on being homesick: sankofa

Sankofa – a word in the Twi language of Ghana that translates as “to go back and get it”.

this is me fetching a memory in hopes that i might not lose it. in hopes that transcribing it into words will allow me to live infinitely in these moments.

i remember the gate. brown and rusty with glass spikes lining the tops of white cement walls on both sides. i remember morning mist of uncondensed rain and dog barks interjecting the sound of rhythmic thuds of wood hitting wood, the occasional pause when the fufu pounder stopped to wipe the sweat off her brow — the song of home; a lullaby a young me took for granted, a melody an older me sings to herself so she might not forget; a harmony that tugs at my heart’s strings in a game of tug of war between where i was grown and where i now sit in a vase.
i remember lights out and Anansi stories on the porch with grandma, and negro spirituals with grandpa. I remember stealing sugar cubes and powdered milk from their house next to ours and mixing it with gari and water. a sickly sweet mixture i digested with pride in my secret corner of the compound behind green leaves as tall as my body and raw aloe vera grandma would rub on our mosquito bit legs.
i remember fat jellylike wall geckos and colorful lizards. each breath they took would inflate their small bodies in a pulse as they paused, seeming to be consciously acknowledging the sounds and vibrations around them, contemplating the next move their webbed feet would make. i was never able to hold back the urge to startle the little peaceful creatures, and always took pleasure in seeing them scurry away into grandpa’s garden. i wondered what they do back there. if they had little homes with families between the flowers; how they gave birth and how they knew which were male or female since they all looked the same to me. the stories they’d tell if we could understand them.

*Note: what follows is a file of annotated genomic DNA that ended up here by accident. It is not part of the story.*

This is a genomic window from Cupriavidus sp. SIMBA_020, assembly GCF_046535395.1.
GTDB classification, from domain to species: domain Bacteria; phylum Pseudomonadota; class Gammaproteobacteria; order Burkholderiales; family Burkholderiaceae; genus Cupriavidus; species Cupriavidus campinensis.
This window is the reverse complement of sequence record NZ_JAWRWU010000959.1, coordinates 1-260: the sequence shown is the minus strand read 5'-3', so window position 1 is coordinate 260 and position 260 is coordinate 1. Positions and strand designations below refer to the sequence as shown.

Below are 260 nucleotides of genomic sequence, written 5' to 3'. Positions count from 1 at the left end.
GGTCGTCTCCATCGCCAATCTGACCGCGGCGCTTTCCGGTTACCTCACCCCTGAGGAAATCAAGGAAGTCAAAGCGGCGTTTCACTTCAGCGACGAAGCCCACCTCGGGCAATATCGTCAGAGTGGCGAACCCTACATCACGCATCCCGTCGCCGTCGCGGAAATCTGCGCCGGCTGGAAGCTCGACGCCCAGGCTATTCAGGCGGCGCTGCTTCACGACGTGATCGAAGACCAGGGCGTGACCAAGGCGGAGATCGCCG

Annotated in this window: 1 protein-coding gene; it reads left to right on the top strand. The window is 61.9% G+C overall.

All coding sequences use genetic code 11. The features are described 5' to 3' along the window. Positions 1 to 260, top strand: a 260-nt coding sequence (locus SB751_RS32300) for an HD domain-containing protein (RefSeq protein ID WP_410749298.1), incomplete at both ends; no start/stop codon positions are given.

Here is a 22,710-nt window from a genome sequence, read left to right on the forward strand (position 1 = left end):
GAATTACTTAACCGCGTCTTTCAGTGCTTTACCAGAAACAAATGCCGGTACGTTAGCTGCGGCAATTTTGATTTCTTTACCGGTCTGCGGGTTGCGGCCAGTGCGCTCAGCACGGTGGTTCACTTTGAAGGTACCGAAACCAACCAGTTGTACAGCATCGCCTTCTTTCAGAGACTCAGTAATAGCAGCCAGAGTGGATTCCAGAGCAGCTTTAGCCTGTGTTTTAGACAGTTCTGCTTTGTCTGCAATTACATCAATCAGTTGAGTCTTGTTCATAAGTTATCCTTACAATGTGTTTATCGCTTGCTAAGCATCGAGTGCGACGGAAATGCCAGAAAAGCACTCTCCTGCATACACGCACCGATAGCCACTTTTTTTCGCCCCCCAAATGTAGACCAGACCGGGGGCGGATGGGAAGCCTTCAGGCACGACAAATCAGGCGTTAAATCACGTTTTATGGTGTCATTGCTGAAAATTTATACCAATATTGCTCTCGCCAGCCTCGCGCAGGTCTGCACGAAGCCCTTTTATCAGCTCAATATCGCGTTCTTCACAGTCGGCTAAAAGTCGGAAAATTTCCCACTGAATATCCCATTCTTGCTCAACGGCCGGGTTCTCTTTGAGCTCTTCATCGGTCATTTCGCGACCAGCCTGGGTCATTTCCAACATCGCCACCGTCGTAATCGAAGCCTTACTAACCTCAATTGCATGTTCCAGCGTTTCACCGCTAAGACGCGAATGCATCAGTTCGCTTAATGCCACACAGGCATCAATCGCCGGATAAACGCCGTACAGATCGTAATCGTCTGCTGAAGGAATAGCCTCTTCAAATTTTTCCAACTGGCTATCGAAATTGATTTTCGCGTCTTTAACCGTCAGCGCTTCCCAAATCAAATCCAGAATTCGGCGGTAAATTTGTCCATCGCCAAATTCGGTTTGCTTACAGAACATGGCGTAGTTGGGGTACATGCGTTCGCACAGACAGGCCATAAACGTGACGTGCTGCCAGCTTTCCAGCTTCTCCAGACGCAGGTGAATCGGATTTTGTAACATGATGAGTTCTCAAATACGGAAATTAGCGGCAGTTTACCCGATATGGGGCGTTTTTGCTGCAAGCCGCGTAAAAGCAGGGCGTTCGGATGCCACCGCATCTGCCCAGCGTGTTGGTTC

i remember mango trees that stretch to the heavens in my great-grandmother’s front yard. i remember my special technique. i’d bite a small piece of the skin off from the smaller end of the mango and suck out the sweet juice, as much as i could till the skin hugged the seed within. then i would attend to the flesh, i’d peel off the skin and eat the soft fruit around the seed till it was a pale almost-white yellow color. at this point i’d have made a beautiful mess and i’d lick the leftover juice off my fingers with a satisfactory smile.
i remember watching Spanish soap operas on tv with the women of the house, screaming to each other when the show came back from too long commercial breaks. i yearned for long curly hair like Esmeralda and rosy cheeks like Rosalinda. my sister and i would emulate them, doing grown women things like purposely moving our hips while we walked and took swigs from imaginary cigarettes, exhaling sex-appeal. we were perplexed by the wonders of adulthood; too eager to grow up, too eager to be European, too eager to join this world outside of ourselves only to find out there is nothing here on the other side but dreams of wanting to go back to when we dreamt that dream, dreams of stopping our past selves.